Total Pageviews

Tuesday, June 30, 2020

The Collected Works of Gretchen Oyster, by Cary Fagan. tundra, Penguin Random House. 2019. $19.99 ages 10 and up

"She got on her bike, which was leaning against the porch steps, and rode away down the sidewalk. I sat up to watch her disappear. What if she didn’t come back? What if my parents didn’t come home from work? What if all the things I thought were certain turned out not to be?

But I didn’t do anything, just lay back down and stayed there for a long time. I stayed there staring up ... "

Hartley's life has been turned upside down with trauma in his family. Life at home is no better than life at school, as he deals with questions, concerns, and the fact that his older brother, Jackson, has run away. No one knows where he is. His parents are unable to deal with their loss, his sister is dealing with it by being as difficult as possible. Only his little brother George remains a light in Hartley's life, although also a source of frustration.

An end-of-the-year school project is looming. Hartley has no idea what topic to pick ... there is nothing he is passionate about at the moment.  In the middle of all this, he finds an unconventional postcard that has collaged art and an ambiguous message:

"i hate all kinds of flags

pirate flags"

It has the number '1' on it, and is signed 'g.o.'. Within days, he finds another postcard, numbered '2'. With little else of importance to do, Hartley sets off to find other postcards; perhaps even the artist. As the reader becomes part of Hartley's quest to find and save others pieces of art, Cary Fagan interjects short pieces written by Gretchen Oyster to give her own personal point of view. Hartley discovers what he can about her, and eventually meets her.

Hartley is an impressive character who will appeal to many readers. As he searches for the artist, he becomes aware once more of the greater world, and begins to move past the trauma of Jackson's departure. Other characters are all worthy of attention. 

This is an appealing story that will find fans in those readers who like mysteries, art, and new friendships. The artwork is beautiful and compelling; the text is funny and emotional. Both unconventional and compelling, it is a satisfying read. 

Monday, June 29, 2020

The Fate of Fausto: A Painted Fable, by Oliver Jeffers. Harper, 2019. $24.99 ages 8 and up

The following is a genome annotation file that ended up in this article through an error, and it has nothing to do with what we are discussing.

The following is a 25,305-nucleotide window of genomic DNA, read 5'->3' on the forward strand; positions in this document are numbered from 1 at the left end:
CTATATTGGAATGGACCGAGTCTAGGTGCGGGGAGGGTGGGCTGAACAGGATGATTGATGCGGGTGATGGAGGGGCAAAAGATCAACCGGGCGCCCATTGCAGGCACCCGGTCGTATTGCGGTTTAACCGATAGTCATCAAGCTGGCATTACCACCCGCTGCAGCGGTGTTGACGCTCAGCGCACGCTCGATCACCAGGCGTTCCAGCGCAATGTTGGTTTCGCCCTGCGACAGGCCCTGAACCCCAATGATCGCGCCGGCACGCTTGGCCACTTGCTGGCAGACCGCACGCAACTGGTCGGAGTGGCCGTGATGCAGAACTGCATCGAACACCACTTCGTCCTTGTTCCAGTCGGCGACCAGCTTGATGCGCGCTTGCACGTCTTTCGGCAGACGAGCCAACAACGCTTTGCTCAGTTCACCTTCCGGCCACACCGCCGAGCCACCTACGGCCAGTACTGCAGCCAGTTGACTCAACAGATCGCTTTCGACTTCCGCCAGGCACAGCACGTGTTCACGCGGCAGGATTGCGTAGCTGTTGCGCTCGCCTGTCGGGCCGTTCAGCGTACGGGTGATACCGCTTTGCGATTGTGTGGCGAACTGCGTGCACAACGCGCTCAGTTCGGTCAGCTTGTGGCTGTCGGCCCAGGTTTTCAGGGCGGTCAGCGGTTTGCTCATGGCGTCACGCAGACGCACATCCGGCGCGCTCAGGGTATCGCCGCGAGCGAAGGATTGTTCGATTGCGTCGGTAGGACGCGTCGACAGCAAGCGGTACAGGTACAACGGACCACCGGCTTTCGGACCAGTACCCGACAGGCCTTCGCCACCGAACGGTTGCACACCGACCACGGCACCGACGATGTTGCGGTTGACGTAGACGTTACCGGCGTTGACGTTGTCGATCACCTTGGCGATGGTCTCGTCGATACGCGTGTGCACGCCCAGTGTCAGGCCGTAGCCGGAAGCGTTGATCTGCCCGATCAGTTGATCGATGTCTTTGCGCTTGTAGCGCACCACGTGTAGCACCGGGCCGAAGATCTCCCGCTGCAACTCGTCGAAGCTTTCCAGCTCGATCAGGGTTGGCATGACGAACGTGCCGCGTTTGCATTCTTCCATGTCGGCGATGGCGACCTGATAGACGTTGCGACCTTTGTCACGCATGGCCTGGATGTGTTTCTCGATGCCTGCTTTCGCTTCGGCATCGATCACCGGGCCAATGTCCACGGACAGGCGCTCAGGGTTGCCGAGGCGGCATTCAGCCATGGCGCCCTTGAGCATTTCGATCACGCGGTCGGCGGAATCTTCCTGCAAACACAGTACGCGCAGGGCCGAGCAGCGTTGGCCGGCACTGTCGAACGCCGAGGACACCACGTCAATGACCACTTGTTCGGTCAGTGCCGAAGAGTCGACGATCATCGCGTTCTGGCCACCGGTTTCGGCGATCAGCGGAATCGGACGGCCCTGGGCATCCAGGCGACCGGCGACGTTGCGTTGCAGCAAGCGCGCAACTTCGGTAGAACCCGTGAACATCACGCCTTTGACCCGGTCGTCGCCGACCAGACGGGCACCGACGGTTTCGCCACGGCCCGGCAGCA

"You are mine,"
he said to the sheep.

"Yes," said the sheep.
"I suppose I am."

Feeling satisfied,
Fausto walked on.

Next, Fausto came upon
a tree and declared,
"Tree, you are mine."

In this painted fable, Oliver Jeffers provides a story for our times. Fausto is an ambitious and pompous man who believes he is the rightful owner of everything he sees in nature. No flower, tree, or animal is free from his demanding presence. Each proves agreeable to his statement of claim. Fausto moves on, always claiming more and more objects as his own.

With each response to his declarations, Fausto moves on to bigger and better places.

"When he reached a mountain,
Fausto said in a clear voice,

"Mountain, you are mine!"

"No," said the mountain.
"I am my own."

Fausto is infuriated and is quick to show his ire. The mountain succumbs to Fausto's pressure. That only gives Fausto more power; he moves on to the sea. Nothing is ever enough to satisfy his greed. The sea proves his undoing ... and all can return to what they were before meeting Fausto and learning of his fate. 

The mood in Fausto's story is portrayed in browns and blues that evoke a bleak and distressing world. Is this book a treatise on greed, a fable for the times in which we are living, or a cautionary story concerning our treatment of the natural world? Oliver Jeffers knows. Readers will have their own thoughts.


Sunday, June 28, 2020

Peter and Ernesto: Sloths in the Night, written and illustrated by Graham Annable. First Second, Macmillan. Raincoast. 2020. $24.50 ages 7 and up

"He said he was going to
the river.

That's where he found the 
fabric for my wind sock!


But after that, I didn't see
him the rest of the day! 


Graham Annable knows how to pen stories about friendship; he proves it in this third adventure for Peter and Ernesto, two sloths who know what being a friend means. Fans will be pleased to have a new addition to this very popular series.

Both sloths love the jungle, although they do know how dangerous it can be if care is not taken. This is especially true at night. There are bats, and owls, and there's even talk of a dragon at the temple. When they realize that their friend Bernard is nowhere to be found as night is falling over the jungle, they face the danger with brave hearts and a will to rescue him.

Mutual friends join them as they set out, despite their concern for what lies ahead of them. A swooping bat is first. Lucky it is not very skilled. The bat hasn't seen Bernard but he has a warning about the Dark Glades. On they go in the moonlight, sharing conversation about Bernard. The temple awaits, and perhaps the dragon they have been imagining. They are surprised when they think they find him, only to discover it is an owl. A demanding and scary owl!

They avoid the owl, but not the darkness of the glades ... another surprise on their journey. Luckily, a polka-dot tree frog provides the light they need to find their way forward. Needless to say, adventure awaits at every turn and does not deter the friends from their quest. What further surprises are in store?